As Gov. Rick Perry touted Texas' new law that requires women seeking abortions to have a sonogram, a national abortion-rights group worked to prepare a legal challenge to what they call one of the most restrictive laws in the country.
Surrounded by supporters, Perry said Tuesday during a ceremonial signing of the bill that Texas women will now have information they need if they decide to end their pregnancies.
"Every life lost to abortion is a tragedy we all must work together to prevent," said Perry, who had designated the measure an "emergency" item this session. "This important bill will ensure that every Texas woman seeking an abortion has all the facts about the life she is carrying and understands the devastating impact of such a life-changing decision."
The law, which takes effect Sept. 1, requires doctors to make the image of the fetus, and the fetal heartbeat, available to a woman, although she may decline to see or hear it.
Doctors must describe the fetus, noting the size and condition of limbs and organs. The law also requires women to wait 24 hours after the sonogram to have an abortion, unless they live more than 100 miles from an abortion provider. In that case, they have to wait two hours.
Exceptions are allowed in emergencies, in cases of incest or rape, or if there are fetal abnormalities.
Bebe Anderson, senior counsel for the Center for Reproductive Rights in New York, said her group is preparing to file a lawsuit in Texas to challenge the law.
"One of the big problems is the way it forces women to hear or see information when they have chosen not to do that," Anderson said. "It gets the government in between the doctor and the patient in a totally inappropriate way."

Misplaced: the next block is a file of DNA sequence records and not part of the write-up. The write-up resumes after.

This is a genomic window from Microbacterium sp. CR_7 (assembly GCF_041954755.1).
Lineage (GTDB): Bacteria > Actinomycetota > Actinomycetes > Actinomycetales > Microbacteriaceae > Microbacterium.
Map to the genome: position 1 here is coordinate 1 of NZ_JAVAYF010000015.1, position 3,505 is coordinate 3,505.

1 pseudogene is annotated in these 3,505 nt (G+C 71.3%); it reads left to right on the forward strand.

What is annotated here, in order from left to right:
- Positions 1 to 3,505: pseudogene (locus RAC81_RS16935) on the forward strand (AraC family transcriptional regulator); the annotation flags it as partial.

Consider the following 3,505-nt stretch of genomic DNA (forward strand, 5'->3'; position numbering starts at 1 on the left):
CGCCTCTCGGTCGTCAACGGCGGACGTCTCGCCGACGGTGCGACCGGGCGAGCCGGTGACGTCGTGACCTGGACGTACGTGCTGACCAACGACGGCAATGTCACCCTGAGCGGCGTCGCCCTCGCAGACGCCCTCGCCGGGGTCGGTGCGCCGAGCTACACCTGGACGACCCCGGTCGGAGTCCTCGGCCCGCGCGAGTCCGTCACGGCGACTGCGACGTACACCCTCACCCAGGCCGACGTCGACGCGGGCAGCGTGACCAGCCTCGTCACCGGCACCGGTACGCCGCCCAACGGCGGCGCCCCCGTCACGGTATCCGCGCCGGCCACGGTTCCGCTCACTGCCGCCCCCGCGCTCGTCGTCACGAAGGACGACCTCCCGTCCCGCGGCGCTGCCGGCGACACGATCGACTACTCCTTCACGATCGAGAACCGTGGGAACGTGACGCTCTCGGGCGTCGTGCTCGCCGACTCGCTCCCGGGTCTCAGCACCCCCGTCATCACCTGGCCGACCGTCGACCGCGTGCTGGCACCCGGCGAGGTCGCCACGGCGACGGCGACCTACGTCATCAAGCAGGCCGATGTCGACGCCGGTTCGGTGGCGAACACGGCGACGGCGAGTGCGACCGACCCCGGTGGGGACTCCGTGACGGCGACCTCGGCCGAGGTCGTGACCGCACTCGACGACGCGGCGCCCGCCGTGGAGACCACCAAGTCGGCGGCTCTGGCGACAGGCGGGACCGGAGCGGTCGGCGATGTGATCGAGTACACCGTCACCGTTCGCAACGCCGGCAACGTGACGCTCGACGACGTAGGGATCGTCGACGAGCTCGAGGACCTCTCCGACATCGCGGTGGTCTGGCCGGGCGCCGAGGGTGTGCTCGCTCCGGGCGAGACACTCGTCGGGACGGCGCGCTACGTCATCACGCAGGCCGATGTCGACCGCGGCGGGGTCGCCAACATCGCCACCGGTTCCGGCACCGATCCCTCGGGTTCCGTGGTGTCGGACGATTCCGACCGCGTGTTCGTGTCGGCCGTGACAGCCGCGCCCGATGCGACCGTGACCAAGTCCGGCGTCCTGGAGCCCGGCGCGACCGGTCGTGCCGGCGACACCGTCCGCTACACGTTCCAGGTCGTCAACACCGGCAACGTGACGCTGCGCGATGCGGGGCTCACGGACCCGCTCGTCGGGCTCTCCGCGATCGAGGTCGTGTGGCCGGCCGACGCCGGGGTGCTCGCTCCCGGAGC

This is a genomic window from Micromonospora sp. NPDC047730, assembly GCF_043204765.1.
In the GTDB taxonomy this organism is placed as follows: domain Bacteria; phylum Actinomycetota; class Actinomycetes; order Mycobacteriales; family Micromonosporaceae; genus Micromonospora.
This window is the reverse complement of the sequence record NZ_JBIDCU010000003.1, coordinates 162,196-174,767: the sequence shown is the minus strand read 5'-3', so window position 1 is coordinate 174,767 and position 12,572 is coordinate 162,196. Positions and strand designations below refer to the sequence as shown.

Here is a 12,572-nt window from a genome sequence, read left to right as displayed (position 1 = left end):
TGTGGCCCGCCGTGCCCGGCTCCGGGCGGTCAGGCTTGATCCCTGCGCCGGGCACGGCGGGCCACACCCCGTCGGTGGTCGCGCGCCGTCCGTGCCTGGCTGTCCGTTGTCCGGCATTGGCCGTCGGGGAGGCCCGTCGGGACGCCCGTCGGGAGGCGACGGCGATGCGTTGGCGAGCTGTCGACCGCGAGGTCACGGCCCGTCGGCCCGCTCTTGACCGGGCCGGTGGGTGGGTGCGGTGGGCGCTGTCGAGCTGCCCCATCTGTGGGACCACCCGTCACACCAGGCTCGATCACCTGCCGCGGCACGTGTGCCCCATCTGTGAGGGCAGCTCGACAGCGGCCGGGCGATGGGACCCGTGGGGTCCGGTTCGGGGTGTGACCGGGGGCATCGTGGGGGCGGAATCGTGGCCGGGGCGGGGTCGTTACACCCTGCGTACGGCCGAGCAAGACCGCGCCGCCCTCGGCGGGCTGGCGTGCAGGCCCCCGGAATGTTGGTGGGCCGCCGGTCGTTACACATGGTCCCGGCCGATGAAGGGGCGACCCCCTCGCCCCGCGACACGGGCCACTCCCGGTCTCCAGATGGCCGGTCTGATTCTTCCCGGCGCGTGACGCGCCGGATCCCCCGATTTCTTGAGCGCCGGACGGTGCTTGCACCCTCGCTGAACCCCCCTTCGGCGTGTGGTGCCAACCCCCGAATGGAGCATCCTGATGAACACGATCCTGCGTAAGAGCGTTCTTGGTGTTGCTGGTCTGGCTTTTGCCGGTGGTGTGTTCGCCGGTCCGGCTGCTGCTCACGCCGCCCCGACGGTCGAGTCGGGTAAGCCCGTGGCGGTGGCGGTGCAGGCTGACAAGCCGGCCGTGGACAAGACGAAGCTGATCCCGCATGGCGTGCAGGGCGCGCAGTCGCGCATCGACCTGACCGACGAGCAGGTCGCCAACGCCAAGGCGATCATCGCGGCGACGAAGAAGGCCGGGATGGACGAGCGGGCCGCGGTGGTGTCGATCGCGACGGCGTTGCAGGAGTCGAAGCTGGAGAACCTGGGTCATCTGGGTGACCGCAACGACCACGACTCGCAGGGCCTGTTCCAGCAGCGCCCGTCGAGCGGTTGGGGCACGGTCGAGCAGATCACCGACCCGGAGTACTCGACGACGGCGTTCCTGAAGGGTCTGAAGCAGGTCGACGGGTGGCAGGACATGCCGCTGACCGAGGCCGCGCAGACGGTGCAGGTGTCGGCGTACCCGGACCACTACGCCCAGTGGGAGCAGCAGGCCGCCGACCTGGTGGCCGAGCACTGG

"Women are finally going to get the information they deserve before making a decision on an issue that can never be reversed," said state Sen. Dan Patrick, R-Houston, who helped carry the bill. "I believe at least 1 out of 5 women may decide to keep the baby or put it up for adoption."
Patrick, who said this law is "the beginning of the end for abortion," believes that up to 15,000 lives could be saved each year. Rep. Diane Patrick, R-Arlington, was among those at Tuesday's bill signing, as was Kyleen Wright, who has worked for years to see this measure become law.
"We are thrilled Texas women considering abortion finally have all the information every other surgical patient takes for granted," said Wright, president of the Arlington-based Texans for Life Coalition, who received one of the pens that Perry used during the ceremony. "The window to the womb is forever open and there is no going back."
"Once again, Rick Perry has chosen to put the health of his political career ahead of the health of Texas women," said Sara Cleveland, executive director of the NARAL Pro-Choice Texas group. "Our state is facing a record budget shortfall ... yet interfering in women's health is what Perry has chosen to declare an 'emergency' and focus his time and resources on. He should be embarrassed and deeply ashamed of his actions."
For John McPaul, a 75-year-old Arlington retiree, this bill is simply a "travesty."
"Men control their reproductive systems," he said. "This law further takes women's control of their reproductive systems and gives it to the state of Texas.
"This is a surefire loser for the women of Texas."
Staff writer Dave Montgomery contributed to this report.
Anna M. Tinsley, 817-390-7610